Gaming company's 'bro culture' sparks gender discrimination lawsuit

Two women are suing “League of Legends” video game developer Riot Games for discrimination, harassment, and violation of the California Equal Pay Act. 
In McCracken v. Riot Games, one current and one former employee of the company seek class action status for the suit, alleging that Riot denies women equal pay and limits their career advancement due specifically to their gender. The proposed class includes hundreds of current and former female Riot Games employees located across California.
The ex-employee claims she was not compensated for taking on extra work after her supervisor left the company. And, she says, when the company went looking for a replacement for her former boss, they interviewed three men but never gave her a chance to interview.
The current employee alleges illegal discrimination against women, saying her supervisor would only consider woman for junior positions, because he was uncomfortable with men having to do those jobs. When he took over as head of her new department after she’d transferred out of her original job, she says she was told she “had a target on her back,” and should look for another transfer or be fired.

Toxic “bro” culture

The women believe that the “bro culture” at Riot Games arises out of its focus on hiring hardcore gamers, many of whom are teenage boys. That focus, the plaintiffs say, translates into an unwritten policy and practice of discriminating against women. As a result 80% of Riot’s 2,500 employees are male.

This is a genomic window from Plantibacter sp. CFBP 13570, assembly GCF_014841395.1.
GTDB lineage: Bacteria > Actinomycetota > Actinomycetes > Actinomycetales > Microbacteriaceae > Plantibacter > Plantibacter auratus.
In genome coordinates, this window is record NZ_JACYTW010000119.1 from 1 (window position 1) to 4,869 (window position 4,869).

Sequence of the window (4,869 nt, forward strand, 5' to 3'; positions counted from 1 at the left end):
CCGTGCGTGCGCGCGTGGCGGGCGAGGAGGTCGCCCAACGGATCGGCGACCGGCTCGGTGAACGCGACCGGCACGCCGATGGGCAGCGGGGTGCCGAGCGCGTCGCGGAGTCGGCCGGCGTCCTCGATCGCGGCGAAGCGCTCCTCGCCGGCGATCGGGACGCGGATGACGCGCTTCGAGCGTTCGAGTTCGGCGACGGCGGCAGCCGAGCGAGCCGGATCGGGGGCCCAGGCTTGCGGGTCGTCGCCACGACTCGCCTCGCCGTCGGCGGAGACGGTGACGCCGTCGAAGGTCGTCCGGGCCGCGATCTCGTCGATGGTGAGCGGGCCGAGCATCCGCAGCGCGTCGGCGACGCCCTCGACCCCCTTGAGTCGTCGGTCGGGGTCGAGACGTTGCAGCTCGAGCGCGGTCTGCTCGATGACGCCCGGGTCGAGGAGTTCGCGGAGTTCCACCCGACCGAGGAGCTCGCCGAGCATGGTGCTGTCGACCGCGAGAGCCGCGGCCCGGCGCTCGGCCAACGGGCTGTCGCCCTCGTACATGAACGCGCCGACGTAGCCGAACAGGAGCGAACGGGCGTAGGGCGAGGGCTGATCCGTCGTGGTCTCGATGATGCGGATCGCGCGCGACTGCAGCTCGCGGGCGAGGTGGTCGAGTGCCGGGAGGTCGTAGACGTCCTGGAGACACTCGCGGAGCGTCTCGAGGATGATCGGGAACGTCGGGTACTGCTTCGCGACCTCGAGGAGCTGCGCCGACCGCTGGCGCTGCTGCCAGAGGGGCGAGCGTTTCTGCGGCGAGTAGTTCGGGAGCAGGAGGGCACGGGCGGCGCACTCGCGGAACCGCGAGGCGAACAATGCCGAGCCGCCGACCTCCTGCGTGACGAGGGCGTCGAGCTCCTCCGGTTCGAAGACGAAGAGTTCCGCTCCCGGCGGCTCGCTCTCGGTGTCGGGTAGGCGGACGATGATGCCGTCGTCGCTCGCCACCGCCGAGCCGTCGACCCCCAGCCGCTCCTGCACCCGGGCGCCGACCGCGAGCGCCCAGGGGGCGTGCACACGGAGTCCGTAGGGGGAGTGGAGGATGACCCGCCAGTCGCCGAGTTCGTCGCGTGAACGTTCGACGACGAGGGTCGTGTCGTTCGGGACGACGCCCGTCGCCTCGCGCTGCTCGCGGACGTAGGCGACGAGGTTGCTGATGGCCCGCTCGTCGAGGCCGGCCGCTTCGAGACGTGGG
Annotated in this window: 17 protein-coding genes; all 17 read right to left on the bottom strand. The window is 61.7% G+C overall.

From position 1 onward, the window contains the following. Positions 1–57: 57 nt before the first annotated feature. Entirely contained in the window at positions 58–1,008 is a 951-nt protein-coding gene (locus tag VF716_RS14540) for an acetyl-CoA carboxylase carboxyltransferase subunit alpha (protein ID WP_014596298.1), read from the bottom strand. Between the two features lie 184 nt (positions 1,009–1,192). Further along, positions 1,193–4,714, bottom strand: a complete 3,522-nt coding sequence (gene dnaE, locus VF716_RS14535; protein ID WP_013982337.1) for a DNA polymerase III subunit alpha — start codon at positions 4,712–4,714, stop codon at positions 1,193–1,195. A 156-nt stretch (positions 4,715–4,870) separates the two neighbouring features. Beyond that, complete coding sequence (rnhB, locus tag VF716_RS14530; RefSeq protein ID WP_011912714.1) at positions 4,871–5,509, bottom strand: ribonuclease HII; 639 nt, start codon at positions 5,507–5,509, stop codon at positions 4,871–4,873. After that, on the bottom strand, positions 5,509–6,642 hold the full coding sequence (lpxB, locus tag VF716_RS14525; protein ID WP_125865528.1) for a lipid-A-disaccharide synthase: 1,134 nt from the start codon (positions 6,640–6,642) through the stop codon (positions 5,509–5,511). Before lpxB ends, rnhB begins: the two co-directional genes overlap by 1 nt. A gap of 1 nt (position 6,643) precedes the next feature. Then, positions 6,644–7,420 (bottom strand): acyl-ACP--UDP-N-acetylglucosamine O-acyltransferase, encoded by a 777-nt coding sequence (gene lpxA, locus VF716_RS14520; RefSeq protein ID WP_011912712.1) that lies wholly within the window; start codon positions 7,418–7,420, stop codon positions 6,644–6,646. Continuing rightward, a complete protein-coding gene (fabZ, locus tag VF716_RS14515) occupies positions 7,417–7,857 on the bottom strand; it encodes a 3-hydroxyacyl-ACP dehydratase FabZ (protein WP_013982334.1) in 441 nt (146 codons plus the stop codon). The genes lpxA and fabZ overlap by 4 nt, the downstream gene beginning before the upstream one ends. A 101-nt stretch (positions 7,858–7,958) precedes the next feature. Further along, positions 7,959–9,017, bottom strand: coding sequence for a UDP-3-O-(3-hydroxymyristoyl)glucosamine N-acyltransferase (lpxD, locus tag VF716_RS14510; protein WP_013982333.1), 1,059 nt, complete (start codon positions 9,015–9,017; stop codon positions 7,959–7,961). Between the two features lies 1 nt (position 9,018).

The legal battle was launched following an investigative report into Riot’s “toxic culture” by gaming news and review site Kontaku. Following the report, the company issued a public apology and pledged to improve its efforts to ensure an environment of “Inclusivity, diversity, respect, and equality.”
The suit says the company continues to permit sexual harassment, misconduct and bias that create a negative work environment for women and continues to retaliate against women who report misconduct.
The lawsuit filed in the Superior Court of the State of California, County of Los Angeles seeks all “underpaid” wages due to the plaintiffs and punitive damages.

Time for self-assessment

The tech industry’s workforce has been dominated by men from the beginning and has recently been especially hard hit by claims of sexism. But every employer needs to take “Inclusivity, diversity, respect, and equality” very seriously and look hard at its own culture for signs of toxicity.
Behavior that has been viewed as “boys being boys” can spill over into discrimination and harassment complaints even if the objectional acts or speech are not specifically aimed at workers of another gender. And, as this case shows, when “bro culture” spills over into hiring and promotion practices, the potential legal and financial consequences can be huge.
Cite: McCracken et al. v. Riot Games et al., Dist. Crt. of CA, C.D.,  No. 18stcv03957, 11/5/17.

Tim McElgunn
Tim, a member of the HRMorning staff, is a veteran writer and editor. His background includes producing and managing publications for Bloomberg, Frost & Sullivan, Gartner Group and McGraw-Hill. Email: